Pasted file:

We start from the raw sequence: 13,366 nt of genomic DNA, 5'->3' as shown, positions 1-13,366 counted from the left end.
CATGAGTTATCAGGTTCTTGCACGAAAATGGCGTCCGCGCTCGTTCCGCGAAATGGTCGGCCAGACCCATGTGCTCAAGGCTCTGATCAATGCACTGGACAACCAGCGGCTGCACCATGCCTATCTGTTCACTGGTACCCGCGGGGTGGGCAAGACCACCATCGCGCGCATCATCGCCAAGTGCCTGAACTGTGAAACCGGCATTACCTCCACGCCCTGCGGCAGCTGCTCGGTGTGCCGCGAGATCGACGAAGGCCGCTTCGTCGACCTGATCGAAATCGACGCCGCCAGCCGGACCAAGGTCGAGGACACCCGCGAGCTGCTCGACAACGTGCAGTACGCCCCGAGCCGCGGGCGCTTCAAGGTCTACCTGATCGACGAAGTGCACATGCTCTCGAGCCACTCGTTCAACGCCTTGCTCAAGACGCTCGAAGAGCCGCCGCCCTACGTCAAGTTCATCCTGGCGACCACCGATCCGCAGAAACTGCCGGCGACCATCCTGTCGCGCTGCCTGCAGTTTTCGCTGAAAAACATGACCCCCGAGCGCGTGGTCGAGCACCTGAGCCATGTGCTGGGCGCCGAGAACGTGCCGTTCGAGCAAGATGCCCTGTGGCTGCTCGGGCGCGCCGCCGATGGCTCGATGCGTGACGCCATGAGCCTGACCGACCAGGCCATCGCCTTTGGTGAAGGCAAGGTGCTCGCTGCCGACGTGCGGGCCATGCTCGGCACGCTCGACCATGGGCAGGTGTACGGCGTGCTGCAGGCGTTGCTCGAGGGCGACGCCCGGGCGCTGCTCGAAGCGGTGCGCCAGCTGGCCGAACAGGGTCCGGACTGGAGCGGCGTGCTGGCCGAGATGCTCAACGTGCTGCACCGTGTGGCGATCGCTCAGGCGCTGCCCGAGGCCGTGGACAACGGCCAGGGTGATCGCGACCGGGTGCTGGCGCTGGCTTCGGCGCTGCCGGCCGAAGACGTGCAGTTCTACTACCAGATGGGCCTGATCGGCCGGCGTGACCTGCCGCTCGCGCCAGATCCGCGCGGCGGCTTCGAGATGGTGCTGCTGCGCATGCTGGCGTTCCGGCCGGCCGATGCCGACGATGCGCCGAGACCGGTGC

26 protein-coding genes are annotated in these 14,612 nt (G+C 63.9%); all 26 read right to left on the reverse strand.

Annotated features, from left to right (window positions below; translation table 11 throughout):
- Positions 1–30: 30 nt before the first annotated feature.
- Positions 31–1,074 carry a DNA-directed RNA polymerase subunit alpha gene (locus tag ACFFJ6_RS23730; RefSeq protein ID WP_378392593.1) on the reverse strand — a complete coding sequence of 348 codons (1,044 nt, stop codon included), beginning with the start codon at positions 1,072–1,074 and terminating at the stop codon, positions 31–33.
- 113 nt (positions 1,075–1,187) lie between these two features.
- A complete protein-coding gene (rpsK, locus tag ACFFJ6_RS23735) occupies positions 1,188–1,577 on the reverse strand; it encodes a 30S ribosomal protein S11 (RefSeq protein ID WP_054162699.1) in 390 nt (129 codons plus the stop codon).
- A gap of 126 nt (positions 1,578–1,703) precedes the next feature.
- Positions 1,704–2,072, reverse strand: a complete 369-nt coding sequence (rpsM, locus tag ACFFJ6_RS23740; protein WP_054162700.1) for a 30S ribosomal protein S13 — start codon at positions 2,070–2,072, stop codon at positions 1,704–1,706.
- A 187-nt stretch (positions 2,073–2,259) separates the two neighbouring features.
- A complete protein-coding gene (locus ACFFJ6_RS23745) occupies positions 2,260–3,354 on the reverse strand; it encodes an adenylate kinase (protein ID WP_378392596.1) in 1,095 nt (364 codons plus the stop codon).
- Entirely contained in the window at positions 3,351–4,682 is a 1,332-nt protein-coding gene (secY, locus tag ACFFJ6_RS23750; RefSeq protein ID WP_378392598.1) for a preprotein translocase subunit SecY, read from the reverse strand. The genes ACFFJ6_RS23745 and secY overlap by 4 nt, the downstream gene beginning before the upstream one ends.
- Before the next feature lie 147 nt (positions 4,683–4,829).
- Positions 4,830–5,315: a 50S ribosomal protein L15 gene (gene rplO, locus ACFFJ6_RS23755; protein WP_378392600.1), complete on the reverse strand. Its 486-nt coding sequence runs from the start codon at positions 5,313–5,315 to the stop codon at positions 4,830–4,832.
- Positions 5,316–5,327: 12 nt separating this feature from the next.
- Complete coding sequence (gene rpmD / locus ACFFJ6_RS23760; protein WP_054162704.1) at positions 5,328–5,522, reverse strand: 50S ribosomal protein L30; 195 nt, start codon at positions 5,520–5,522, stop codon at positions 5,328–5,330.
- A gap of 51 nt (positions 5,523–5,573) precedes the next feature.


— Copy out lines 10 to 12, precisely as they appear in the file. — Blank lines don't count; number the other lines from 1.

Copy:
- Positions 1,704–2,072, reverse strand: a complete 369-nt coding sequence (rpsM, locus tag ACFFJ6_RS23740; protein WP_054162700.1) for a 30S ribosomal protein S13 — start codon at positions 2,070–2,072, stop codon at positions 1,704–1,706.
- A 187-nt stretch (positions 2,073–2,259) separates the two neighbouring features.
- A complete protein-coding gene (locus ACFFJ6_RS23745) occupies positions 2,260–3,354 on the reverse strand; it encodes an adenylate kinase (protein ID WP_378392596.1) in 1,095 nt (364 codons plus the stop codon).